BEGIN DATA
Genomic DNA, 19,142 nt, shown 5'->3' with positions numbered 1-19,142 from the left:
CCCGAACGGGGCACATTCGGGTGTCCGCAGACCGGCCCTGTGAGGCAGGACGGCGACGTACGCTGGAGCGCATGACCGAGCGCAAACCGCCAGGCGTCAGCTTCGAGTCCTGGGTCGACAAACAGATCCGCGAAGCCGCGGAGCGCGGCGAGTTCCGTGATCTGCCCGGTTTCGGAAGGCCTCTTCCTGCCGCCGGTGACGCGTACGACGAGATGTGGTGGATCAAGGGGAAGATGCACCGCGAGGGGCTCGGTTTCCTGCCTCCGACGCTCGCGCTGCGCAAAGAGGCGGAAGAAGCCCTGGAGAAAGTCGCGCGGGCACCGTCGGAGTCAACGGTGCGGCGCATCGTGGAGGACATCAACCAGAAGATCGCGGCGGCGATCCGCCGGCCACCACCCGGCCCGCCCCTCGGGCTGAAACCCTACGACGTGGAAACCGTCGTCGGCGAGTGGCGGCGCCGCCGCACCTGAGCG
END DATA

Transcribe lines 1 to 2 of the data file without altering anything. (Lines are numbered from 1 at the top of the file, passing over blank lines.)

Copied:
Genomic DNA, 19,142 nt, shown 5'->3' with positions numbered 1-19,142 from the left:
CCCGAACGGGGCACATTCGGGTGTCCGCAGACCGGCCCTGTGAGGCAGGACGGCGACGTACGCTGGAGCGCATGACCGAGCGCAAACCGCCAGGCGTCAGCTTCGAGTCCTGGGTCGACAAACAGATCCGCGAAGCCGCGGAGCGCGGCGAGTTCCGTGATCTGCCCGGTTTCGGAAGGCCTCTTCCTGCCGCCGGTGACGCGTACGACGAGATGTGGTGGATCAAGGGGAAGATGCACCGCGAGGGGCTCGGTTTCCTGCCTCCGACGCTCGCGCTGCGCAAAGAGGCGGAAGAAGCCCTGGAGAAAGTCGCGCGGGCACCGTCGGAGTCAACGGTGCGGCGCATCGTGGAGGACATCAACCAGAAGATCGCGGCGGCGATCCGCCGGCCACCACCCGGCCCGCCCCTCGGGCTGAAACCCTACGACGTGGAAACCGTCGTCGGCGAGTGGCGGCGCCGCCGCACCTGAGCG